Photographer Don Rutledge is seen in an undated photo provided by the International Mission Board, in Richmond, Va. Rutledge, who won acclaim shooting photos during the civil rights movement before turning his lens toward Christian photography, died Tuesday, Feb. 19, 2013 at his home near Richmond, Va. He was 82. (AP Photo/International Mission Board)
Updated: March 25, 2013 7:02AM
RICHMOND, Va. — Donald “Don” Rutledge, who won acclaim shooting photos during the civil rights movement before turning his lens toward Christian photography, died Tuesday at his home near Richmond. He was 82.
Mr. Rutledge grew up in Smithville, Tenn., starting out as a Baptist preacher while still in high school. After seminary school, he instead went to work for Black Star, a top photojournalism agency, and traveled the globe shooting photos for Life, Look and other magazines.
It was his photos for John Howard Griffin’s 1961 book “Black Like Me” about Griffin’s experiences of racism in the Jim Crow-era South that garnered Mr. Rutledge national acclaim. Griffin chemically darkened his skin to appear black and wrote about the difficulties he experienced in Atlanta and New Orleans as a “black” man under segregation while Mr. Rutledge photographed the experiences.
The book became one of the most famous chronicles of the struggle for change during the civil rights era.
“It was a very volatile situation having a white man photograph in a black neighborhood,” his wife of 61 years, Lucy Marie Rutledge, told the Richmond Times-Dispatch.
Then in 1966, Mr. Rutledge joined his two loves and went to work for Home Missions magazine for the Southern Baptist Convention. He traveled to all 50 states over the next decade capturing moments of dedication and devotion of missionaries and others. He also produced three books during that time.
In 1980, he went to work as a photographer for Foreign Mission Board, where he continued his photo ministry, primarily for The Commission magazine, until his retirement in 1996.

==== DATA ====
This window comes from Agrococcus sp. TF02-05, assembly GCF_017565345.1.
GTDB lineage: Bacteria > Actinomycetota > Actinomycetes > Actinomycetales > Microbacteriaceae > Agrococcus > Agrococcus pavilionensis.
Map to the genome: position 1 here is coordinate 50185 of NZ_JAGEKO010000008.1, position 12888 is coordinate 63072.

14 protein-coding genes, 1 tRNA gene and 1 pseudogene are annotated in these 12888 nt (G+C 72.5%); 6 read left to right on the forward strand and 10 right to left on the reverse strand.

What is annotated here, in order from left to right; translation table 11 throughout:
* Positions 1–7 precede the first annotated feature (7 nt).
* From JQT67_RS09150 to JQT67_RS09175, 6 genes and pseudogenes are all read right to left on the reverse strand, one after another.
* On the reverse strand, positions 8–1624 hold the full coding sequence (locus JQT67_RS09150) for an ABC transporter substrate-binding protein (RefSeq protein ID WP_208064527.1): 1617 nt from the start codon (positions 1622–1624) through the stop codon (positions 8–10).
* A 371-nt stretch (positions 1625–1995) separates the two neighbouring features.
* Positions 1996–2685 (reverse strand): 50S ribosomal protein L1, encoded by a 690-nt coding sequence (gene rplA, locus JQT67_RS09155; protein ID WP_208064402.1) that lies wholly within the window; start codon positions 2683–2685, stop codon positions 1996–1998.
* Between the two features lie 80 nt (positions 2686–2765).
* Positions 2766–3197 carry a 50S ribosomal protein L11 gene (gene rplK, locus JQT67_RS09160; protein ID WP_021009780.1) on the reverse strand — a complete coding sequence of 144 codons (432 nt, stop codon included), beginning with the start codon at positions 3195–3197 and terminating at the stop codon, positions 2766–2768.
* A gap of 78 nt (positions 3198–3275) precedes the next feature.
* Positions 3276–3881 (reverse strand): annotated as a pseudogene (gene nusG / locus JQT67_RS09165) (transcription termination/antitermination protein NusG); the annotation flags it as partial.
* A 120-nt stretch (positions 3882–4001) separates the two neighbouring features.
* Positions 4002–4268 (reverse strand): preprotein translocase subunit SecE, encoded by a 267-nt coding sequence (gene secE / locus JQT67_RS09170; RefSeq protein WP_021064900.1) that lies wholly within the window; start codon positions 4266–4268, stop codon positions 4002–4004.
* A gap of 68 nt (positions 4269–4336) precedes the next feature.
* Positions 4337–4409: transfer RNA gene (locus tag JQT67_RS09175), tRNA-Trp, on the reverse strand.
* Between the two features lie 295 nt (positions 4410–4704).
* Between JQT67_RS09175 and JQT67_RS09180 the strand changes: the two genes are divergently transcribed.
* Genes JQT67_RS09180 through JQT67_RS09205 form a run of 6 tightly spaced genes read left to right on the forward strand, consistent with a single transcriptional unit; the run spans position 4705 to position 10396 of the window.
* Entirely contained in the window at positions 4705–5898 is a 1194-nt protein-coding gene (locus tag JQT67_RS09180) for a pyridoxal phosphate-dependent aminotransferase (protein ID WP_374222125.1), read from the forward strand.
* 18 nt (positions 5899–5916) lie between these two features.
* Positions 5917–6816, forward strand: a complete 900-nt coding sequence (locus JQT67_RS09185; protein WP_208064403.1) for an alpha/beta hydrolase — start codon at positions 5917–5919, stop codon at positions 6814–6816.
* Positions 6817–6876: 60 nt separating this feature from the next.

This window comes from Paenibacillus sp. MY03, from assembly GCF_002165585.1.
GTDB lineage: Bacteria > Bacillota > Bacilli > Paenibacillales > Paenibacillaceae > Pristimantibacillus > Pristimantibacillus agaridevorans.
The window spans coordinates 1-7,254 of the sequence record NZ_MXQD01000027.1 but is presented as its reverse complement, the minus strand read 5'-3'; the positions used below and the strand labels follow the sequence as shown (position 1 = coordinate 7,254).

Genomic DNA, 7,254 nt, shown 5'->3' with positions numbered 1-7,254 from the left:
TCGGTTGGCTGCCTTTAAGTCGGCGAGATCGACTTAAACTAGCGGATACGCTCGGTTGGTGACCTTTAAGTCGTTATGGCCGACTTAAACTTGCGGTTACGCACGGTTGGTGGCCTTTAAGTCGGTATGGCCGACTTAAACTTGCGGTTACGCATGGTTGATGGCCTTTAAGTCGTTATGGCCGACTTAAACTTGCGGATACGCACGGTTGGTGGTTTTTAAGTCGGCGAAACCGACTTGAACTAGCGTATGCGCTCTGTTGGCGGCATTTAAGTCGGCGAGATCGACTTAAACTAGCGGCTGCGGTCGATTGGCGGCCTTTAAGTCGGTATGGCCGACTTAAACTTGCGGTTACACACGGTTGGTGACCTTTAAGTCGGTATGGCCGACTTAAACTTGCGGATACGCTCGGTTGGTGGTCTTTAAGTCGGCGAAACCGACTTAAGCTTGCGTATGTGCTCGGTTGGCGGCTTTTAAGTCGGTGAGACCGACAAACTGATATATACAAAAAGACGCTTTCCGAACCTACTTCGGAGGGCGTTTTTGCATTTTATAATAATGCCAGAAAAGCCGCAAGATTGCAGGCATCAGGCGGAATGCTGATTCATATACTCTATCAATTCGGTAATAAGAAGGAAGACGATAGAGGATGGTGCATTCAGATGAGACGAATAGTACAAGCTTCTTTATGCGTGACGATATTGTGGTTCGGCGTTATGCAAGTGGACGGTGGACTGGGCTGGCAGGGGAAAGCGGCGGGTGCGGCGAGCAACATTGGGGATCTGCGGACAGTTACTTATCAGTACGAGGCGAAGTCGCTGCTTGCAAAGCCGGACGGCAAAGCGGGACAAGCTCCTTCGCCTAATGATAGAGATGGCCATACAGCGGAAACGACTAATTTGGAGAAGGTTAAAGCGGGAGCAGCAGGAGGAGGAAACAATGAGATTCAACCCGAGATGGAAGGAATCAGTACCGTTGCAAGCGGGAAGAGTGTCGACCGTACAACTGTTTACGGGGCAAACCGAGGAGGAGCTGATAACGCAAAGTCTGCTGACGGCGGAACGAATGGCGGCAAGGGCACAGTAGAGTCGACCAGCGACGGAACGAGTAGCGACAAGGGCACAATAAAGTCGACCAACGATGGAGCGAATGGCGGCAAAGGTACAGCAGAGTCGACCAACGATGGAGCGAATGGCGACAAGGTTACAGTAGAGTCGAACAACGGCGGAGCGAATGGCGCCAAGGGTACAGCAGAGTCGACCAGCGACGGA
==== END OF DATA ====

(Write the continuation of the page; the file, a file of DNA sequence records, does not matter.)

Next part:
Mr. Rutledge continued to do some freelance work in the U.S. and abroad until suffering a stroke in 2001.
“He taught me to see,” Dan Beatty, director of digital strategies for the Foreign Mission Board, told AP. “He taught me to see beneath the surface of a story and appreciate the people who are willing to let us into their lives in order to tell a story.”
Beatty described Mr. Rutledge as a “deeply compassionate” person with a great sense of humor.
Mr. Rutledge called his best photographs “windows on the soul,” and they reached millions in churches and missions. He also mentored hundreds of young photographers and writers, some of whom followed in his footsteps.
“I love photojournalism and enjoy using it as a worldwide Christian ministry,” he once wrote. “It forces me to see, to look beyond what the average person observes, to search where few people care even to look, to glance over and beyond my backyard fence.It gives my ‘seeing’ a newness and a freshness as I work to communicate the Christian messages I want to convey. It helps me translate the national and international ministries into human terms by telling the story through people rather than through statistics.”
His wife said Mr. Rutledge enjoyed what he did, but that he didn’t consider it work.
“His goal was to encourage Southern Baptists to give to missions, pray for missions and be missionaries on the field,” Lucy Rutledge said. “He preached with his photography to whoever would look at his photographs.”